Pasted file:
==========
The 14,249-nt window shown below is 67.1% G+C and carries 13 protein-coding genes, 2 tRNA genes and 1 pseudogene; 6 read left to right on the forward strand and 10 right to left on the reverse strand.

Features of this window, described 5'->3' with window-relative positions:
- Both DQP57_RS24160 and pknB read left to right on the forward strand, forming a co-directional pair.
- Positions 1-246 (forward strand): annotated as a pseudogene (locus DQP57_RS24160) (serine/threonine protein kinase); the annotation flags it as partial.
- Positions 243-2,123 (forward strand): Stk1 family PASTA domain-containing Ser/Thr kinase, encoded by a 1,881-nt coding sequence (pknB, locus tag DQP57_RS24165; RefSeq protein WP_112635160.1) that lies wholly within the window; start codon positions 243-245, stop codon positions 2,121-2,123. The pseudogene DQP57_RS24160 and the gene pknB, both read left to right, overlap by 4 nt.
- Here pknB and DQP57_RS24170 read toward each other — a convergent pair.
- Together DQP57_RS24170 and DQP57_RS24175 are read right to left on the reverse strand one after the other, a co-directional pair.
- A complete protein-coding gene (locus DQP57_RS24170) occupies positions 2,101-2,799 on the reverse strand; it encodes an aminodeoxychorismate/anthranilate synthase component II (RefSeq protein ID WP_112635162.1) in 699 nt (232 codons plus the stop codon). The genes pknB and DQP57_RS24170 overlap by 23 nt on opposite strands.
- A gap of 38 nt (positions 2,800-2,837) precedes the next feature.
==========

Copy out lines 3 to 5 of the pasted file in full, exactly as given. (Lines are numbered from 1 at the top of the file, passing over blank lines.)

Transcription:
- Both DQP57_RS24160 and pknB read left to right on the forward strand, forming a co-directional pair.
- Positions 1-246 (forward strand): annotated as a pseudogene (locus DQP57_RS24160) (serine/threonine protein kinase); the annotation flags it as partial.
- Positions 243-2,123 (forward strand): Stk1 family PASTA domain-containing Ser/Thr kinase, encoded by a 1,881-nt coding sequence (pknB, locus tag DQP57_RS24165; RefSeq protein WP_112635160.1) that lies wholly within the window; start codon positions 243-245, stop codon positions 2,121-2,123. The pseudogene DQP57_RS24160 and the gene pknB, both read left to right, overlap by 4 nt.